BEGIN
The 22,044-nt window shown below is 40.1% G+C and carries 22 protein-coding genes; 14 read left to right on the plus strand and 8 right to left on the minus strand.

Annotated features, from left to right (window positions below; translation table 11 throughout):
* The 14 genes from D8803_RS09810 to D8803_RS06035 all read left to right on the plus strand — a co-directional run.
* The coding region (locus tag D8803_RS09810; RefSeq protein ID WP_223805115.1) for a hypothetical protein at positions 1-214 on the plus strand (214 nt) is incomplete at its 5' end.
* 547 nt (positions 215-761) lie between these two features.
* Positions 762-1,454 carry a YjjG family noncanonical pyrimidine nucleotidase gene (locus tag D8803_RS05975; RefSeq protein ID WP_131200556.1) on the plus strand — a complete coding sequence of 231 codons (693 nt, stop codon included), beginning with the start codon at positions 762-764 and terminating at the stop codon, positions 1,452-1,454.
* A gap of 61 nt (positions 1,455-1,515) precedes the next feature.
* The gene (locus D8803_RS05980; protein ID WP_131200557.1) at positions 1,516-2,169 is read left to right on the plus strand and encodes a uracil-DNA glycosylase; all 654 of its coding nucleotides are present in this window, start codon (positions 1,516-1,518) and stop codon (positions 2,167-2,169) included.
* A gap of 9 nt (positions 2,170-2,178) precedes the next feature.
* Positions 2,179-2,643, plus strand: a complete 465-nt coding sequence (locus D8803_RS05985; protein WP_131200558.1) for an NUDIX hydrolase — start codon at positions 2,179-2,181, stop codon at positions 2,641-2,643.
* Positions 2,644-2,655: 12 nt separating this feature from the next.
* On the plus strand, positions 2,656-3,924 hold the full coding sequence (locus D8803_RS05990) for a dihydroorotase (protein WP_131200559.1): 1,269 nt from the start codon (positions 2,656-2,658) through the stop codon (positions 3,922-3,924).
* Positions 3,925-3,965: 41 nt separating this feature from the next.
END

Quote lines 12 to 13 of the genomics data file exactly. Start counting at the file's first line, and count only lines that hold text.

* On the plus strand, positions 2,656-3,924 hold the full coding sequence (locus D8803_RS05990) for a dihydroorotase (protein WP_131200559.1): 1,269 nt from the start codon (positions 2,656-2,658) through the stop codon (positions 3,922-3,924).
* Positions 3,925-3,965: 41 nt separating this feature from the next.